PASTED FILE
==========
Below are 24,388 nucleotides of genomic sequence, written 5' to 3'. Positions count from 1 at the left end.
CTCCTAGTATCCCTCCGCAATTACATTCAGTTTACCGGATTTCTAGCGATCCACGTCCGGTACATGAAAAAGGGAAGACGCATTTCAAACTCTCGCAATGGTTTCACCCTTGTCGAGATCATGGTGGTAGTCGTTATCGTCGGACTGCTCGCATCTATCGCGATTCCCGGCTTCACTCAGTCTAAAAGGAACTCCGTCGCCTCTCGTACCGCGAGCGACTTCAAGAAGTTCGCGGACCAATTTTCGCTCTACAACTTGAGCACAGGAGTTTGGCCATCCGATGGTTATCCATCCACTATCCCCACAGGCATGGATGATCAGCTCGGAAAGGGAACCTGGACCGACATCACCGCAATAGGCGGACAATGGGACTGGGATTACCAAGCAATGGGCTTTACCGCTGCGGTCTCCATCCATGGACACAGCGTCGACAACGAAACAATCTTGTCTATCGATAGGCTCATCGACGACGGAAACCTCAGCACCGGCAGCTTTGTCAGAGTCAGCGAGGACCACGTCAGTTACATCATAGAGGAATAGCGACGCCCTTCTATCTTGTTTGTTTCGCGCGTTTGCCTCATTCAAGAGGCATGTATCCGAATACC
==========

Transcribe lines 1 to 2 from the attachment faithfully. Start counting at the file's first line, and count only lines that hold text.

Below are 24,388 nucleotides of genomic sequence, written 5' to 3'. Positions count from 1 at the left end.
CTCCTAGTATCCCTCCGCAATTACATTCAGTTTACCGGATTTCTAGCGATCCACGTCCGGTACATGAAAAAGGGAAGACGCATTTCAAACTCTCGCAATGGTTTCACCCTTGTCGAGATCATGGTGGTAGTCGTTATCGTCGGACTGCTCGCATCTATCGCGATTCCCGGCTTCACTCAGTCTAAAAGGAACTCCGTCGCCTCTCGTACCGCGAGCGACTTCAAGAAGTTCGCGGACCAATTTTCGCTCTACAACTTGAGCACAGGAGTTTGGCCATCCGATGGTTATCCATCCACTATCCCCACAGGCATGGATGATCAGCTCGGAAAGGGAACCTGGACCGACATCACCGCAATAGGCGGACAATGGGACTGGGATTACCAAGCAATGGGCTTTACCGCTGCGGTCTCCATCCATGGACACAGCGTCGACAACGAAACAATCTTGTCTATCGATAGGCTCATCGACGACGGAAACCTCAGCACCGGCAGCTTTGTCAGAGTCAGCGAGGACCACGTCAGTTACATCATAGAGGAATAGCGACGCCCTTCTATCTTGTTTGTTTCGCGCGTTTGCCTCATTCAAGAGGCATGTATCCGAATACC